Aerial photo of the Pentagon in Arlington, Virgina. Photo: Andy Dunaway/USAF via Getty Images
The Defense Department will start conducting security clearance checks for the federal government, hoping to fix a flawed system that allowed people like the Navy Yard shooter and Edward Snowden to obtain high-level clearances, the Associated Press reports, citing U.S. officials.
The details: The department aims to use "increased automation and high-tech analysis to tighten controls and tackle an enormous backlog of workers waiting for security clearances," the AP adds. The department says it plans to take over full responsibility for every background check of its military and civilian employees over the next three years, as well as outside contractors that work with the military.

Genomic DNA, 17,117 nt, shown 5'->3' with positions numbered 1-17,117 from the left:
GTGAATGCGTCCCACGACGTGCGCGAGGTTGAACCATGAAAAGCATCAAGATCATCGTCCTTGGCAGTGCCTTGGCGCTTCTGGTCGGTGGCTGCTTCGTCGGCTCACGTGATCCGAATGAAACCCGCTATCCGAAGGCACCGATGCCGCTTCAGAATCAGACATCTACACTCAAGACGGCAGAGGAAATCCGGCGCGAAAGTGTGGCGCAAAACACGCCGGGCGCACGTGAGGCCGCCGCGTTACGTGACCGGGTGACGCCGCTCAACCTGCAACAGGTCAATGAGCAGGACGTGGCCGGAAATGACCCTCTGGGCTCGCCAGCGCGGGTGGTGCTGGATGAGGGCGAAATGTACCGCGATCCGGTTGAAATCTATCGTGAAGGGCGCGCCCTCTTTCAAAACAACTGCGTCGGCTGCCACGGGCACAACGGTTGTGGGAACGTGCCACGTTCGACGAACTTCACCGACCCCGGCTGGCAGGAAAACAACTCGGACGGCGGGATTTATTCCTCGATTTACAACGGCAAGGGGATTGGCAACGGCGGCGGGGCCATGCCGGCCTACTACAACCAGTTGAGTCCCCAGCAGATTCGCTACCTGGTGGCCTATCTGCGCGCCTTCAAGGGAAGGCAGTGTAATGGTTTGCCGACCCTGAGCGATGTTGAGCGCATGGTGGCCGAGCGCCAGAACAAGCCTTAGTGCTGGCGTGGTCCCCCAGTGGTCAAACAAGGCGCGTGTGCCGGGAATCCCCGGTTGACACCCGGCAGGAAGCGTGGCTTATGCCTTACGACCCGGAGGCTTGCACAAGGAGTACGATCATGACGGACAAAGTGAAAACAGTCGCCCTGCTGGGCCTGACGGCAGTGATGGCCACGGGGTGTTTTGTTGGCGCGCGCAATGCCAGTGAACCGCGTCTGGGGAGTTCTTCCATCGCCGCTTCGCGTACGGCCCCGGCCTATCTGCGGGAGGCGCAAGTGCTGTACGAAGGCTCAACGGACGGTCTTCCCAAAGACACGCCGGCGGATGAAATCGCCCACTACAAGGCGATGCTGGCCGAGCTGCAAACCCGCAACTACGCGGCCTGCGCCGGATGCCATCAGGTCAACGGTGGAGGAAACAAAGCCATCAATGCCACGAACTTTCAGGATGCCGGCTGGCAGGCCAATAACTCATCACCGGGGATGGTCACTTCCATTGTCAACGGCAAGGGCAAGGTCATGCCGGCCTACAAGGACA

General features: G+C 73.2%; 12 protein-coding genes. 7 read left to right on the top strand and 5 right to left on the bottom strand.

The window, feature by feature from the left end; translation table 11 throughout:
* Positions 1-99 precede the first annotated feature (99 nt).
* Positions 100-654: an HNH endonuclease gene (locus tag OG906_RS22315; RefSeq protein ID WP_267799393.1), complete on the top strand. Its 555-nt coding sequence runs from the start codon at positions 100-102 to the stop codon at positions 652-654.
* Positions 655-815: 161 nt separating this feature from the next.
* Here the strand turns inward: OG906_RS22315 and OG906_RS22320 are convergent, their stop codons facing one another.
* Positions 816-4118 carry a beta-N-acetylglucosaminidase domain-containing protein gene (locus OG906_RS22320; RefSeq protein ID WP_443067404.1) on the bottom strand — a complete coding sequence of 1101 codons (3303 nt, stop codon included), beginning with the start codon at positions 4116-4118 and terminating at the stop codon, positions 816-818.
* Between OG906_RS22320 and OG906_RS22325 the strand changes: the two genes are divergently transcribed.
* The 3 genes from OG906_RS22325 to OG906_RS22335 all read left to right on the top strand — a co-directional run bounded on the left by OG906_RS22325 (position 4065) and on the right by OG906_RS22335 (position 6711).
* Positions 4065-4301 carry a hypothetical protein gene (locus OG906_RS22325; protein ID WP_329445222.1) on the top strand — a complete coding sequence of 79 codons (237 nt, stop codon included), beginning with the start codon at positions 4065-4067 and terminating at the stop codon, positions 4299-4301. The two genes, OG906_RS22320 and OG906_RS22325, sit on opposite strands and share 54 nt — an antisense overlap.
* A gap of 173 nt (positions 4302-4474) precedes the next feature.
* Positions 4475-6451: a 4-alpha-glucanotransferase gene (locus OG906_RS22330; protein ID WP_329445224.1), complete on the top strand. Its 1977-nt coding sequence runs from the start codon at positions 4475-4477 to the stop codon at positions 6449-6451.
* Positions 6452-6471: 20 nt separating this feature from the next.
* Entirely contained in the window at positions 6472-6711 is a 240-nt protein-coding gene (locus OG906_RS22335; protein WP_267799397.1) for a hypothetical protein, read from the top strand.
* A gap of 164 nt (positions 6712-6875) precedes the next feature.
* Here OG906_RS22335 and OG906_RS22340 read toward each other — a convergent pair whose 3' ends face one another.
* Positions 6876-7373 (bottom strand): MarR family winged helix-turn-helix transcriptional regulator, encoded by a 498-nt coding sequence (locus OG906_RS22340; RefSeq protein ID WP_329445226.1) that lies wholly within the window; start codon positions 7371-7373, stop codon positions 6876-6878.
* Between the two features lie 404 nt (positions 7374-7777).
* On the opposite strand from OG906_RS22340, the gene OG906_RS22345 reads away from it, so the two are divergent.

Yes, but: The AP explains that "the White House is expected to soon give the department authority to conduct security reviews for nearly all other government agencies as well," according to a U.S. official.